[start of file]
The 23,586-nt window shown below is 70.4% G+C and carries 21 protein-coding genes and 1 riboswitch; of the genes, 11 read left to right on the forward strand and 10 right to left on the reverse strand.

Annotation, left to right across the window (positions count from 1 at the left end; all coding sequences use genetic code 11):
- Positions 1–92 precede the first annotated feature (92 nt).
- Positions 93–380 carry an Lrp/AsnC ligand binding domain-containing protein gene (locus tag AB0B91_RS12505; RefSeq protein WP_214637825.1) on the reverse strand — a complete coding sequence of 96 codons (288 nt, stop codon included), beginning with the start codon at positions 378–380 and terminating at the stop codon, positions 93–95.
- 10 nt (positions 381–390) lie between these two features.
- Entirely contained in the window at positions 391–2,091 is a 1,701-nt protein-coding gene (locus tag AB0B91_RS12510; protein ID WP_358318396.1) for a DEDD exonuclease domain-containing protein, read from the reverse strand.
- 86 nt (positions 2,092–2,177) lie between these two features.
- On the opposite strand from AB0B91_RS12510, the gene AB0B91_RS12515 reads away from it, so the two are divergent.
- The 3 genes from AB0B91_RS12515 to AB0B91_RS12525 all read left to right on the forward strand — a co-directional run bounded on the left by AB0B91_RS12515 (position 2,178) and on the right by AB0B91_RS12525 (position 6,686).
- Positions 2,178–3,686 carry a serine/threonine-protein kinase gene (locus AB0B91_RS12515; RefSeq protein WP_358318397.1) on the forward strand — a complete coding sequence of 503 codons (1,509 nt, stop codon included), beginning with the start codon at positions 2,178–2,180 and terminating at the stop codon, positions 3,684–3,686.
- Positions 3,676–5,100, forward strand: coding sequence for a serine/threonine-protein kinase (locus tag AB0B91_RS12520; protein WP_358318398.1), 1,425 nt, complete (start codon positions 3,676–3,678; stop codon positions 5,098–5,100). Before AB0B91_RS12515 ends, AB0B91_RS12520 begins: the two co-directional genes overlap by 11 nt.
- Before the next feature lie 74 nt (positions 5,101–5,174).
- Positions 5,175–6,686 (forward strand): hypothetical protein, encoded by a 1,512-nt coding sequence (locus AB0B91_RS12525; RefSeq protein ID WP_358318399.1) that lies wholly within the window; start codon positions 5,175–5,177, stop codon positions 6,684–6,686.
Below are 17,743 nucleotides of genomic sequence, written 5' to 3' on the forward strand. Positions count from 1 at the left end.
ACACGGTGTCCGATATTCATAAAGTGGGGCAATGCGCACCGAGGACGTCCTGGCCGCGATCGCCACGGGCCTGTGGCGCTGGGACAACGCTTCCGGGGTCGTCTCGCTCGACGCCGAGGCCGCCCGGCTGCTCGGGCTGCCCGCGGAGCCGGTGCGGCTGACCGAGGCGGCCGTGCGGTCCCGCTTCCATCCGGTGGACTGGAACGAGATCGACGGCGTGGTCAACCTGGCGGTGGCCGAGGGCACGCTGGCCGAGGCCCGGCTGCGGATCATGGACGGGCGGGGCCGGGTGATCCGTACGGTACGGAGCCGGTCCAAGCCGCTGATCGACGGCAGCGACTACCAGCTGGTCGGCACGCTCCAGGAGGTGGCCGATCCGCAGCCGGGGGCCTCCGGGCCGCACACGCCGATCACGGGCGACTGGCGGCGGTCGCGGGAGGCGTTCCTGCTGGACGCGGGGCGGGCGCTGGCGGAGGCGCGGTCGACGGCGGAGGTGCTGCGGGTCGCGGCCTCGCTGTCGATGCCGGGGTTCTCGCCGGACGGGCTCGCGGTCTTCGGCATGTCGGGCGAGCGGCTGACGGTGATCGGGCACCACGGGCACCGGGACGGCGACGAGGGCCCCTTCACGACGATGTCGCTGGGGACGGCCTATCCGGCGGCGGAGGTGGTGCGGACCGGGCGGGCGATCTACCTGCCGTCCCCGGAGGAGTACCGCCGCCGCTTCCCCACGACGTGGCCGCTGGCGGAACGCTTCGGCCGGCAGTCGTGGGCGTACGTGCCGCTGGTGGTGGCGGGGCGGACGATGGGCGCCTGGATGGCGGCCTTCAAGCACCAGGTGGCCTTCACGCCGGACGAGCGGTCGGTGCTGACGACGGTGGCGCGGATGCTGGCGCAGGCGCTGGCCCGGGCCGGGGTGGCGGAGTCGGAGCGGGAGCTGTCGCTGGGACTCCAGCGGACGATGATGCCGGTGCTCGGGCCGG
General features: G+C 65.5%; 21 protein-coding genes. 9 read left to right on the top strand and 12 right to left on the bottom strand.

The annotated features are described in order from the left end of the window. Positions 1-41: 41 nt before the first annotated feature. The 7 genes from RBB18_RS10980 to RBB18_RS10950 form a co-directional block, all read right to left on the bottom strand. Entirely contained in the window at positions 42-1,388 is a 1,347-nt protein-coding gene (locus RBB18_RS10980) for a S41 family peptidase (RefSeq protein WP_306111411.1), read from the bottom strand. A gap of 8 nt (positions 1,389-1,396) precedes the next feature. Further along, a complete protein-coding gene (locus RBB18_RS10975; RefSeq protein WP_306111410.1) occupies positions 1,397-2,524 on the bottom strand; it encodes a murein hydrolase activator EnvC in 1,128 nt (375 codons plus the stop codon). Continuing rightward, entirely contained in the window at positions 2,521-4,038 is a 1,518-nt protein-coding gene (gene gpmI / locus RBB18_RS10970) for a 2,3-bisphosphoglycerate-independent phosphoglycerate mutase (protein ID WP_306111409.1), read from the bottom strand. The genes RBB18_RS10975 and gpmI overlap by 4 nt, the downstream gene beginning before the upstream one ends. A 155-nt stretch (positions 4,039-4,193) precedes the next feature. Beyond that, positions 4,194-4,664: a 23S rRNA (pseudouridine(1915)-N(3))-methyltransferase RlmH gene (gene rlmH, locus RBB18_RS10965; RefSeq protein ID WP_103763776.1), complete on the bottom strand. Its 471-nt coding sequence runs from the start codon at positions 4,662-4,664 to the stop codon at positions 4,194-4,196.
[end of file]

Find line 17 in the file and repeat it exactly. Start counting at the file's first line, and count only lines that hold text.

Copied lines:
The annotated features are described in order from the left end of the window. Positions 1-41: 41 nt before the first annotated feature. The 7 genes from RBB18_RS10980 to RBB18_RS10950 form a co-directional block, all read right to left on the bottom strand. Entirely contained in the window at positions 42-1,388 is a 1,347-nt protein-coding gene (locus RBB18_RS10980) for a S41 family peptidase (RefSeq protein WP_306111411.1), read from the bottom strand. A gap of 8 nt (positions 1,389-1,396) precedes the next feature. Further along, a complete protein-coding gene (locus RBB18_RS10975; RefSeq protein WP_306111410.1) occupies positions 1,397-2,524 on the bottom strand; it encodes a murein hydrolase activator EnvC in 1,128 nt (375 codons plus the stop codon). Continuing rightward, entirely contained in the window at positions 2,521-4,038 is a 1,518-nt protein-coding gene (gene gpmI / locus RBB18_RS10970) for a 2,3-bisphosphoglycerate-independent phosphoglycerate mutase (protein ID WP_306111409.1), read from the bottom strand. The genes RBB18_RS10975 and gpmI overlap by 4 nt, the downstream gene beginning before the upstream one ends. A 155-nt stretch (positions 4,039-4,193) precedes the next feature. Beyond that, positions 4,194-4,664: a 23S rRNA (pseudouridine(1915)-N(3))-methyltransferase RlmH gene (gene rlmH, locus RBB18_RS10965; RefSeq protein ID WP_103763776.1), complete on the bottom strand. Its 471-nt coding sequence runs from the start codon at positions 4,662-4,664 to the stop codon at positions 4,194-4,196.